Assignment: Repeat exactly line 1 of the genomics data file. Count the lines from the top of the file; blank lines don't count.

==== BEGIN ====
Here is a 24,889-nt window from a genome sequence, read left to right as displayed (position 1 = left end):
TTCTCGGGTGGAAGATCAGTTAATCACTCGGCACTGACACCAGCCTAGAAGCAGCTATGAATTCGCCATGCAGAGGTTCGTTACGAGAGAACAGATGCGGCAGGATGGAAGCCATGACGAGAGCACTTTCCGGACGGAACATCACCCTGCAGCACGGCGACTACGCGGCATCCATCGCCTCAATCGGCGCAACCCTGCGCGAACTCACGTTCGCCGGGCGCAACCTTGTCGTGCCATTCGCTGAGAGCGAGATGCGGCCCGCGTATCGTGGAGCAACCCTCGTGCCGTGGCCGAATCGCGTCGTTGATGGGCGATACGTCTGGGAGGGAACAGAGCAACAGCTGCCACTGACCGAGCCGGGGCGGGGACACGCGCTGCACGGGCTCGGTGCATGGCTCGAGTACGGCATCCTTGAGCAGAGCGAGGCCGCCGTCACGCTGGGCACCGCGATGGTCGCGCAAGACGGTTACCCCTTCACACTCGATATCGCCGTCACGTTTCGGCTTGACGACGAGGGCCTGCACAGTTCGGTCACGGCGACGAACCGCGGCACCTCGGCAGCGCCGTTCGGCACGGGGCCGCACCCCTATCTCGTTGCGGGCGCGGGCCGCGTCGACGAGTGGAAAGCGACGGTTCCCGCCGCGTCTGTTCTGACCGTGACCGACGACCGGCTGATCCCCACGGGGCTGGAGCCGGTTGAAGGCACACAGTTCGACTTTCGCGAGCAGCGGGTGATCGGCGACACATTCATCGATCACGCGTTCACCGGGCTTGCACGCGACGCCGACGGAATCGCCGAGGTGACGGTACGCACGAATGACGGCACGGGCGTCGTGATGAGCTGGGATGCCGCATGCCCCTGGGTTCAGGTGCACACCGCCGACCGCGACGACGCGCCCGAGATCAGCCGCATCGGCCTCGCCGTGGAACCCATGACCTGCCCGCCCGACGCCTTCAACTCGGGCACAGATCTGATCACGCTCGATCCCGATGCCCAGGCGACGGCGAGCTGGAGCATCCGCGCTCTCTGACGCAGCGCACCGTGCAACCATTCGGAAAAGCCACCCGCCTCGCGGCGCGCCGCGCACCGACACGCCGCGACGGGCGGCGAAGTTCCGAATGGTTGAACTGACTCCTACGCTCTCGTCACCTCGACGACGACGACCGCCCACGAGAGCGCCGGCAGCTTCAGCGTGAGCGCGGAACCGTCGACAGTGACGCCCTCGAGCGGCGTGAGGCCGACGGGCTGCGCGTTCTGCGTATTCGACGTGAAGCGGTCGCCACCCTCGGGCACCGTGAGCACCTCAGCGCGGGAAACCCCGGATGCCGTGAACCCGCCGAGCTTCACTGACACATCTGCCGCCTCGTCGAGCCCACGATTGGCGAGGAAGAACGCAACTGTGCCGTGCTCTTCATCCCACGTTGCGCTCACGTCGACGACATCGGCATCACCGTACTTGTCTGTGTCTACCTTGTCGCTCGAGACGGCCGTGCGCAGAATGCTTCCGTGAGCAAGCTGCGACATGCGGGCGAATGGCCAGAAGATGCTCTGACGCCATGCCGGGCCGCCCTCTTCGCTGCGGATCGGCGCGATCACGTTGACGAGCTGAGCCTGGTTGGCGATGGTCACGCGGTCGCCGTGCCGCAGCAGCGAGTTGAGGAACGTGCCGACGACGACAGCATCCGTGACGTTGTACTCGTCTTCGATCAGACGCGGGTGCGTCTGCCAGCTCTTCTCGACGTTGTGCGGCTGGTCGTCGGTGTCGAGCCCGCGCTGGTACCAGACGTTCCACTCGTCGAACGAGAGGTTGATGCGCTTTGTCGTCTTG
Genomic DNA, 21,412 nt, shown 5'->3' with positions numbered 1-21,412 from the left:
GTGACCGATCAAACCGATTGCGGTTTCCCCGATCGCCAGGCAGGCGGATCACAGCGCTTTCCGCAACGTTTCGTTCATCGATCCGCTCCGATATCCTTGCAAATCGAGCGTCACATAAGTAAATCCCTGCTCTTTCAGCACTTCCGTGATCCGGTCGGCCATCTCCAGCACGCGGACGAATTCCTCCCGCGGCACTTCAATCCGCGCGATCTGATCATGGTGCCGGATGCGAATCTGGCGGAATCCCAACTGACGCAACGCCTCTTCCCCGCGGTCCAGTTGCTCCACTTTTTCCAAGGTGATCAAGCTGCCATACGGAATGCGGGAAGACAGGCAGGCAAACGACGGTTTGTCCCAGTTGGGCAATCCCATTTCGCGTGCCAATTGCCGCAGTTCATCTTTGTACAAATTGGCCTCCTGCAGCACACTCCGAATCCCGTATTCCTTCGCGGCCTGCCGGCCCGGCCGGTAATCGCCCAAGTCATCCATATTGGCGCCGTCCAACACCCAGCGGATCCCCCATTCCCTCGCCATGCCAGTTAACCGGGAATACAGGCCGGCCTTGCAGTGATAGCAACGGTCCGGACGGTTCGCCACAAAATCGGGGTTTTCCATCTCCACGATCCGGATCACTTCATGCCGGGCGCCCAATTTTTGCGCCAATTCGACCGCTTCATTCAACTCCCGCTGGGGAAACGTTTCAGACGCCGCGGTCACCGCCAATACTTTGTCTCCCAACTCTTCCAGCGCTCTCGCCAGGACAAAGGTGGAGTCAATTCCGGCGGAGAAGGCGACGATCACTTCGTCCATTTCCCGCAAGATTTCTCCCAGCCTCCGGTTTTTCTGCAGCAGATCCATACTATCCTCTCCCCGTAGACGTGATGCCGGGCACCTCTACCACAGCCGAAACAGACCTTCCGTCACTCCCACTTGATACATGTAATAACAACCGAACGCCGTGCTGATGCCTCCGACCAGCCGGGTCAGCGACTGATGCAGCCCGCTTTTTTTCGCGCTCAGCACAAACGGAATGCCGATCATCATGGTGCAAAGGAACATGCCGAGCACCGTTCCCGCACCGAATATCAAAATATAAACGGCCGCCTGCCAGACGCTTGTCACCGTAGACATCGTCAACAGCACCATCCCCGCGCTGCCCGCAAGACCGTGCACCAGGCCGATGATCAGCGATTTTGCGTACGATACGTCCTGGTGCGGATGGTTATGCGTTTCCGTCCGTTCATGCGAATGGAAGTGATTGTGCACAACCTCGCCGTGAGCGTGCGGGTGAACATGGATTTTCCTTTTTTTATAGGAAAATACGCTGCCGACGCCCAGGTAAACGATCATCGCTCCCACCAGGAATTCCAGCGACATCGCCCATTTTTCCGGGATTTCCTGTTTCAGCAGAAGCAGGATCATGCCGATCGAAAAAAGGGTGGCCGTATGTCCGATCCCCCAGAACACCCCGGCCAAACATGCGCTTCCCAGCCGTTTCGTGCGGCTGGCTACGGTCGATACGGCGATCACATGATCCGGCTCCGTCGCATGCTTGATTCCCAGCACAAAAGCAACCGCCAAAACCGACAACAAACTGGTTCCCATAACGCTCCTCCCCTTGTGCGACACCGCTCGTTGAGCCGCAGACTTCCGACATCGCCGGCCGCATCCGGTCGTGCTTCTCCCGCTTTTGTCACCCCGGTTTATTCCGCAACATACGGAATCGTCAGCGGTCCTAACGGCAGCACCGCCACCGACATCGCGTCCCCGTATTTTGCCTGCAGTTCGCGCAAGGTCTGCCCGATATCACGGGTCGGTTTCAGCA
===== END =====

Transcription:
Here is a 24,889-nt window from a genome sequence, read left to right as displayed (position 1 = left end):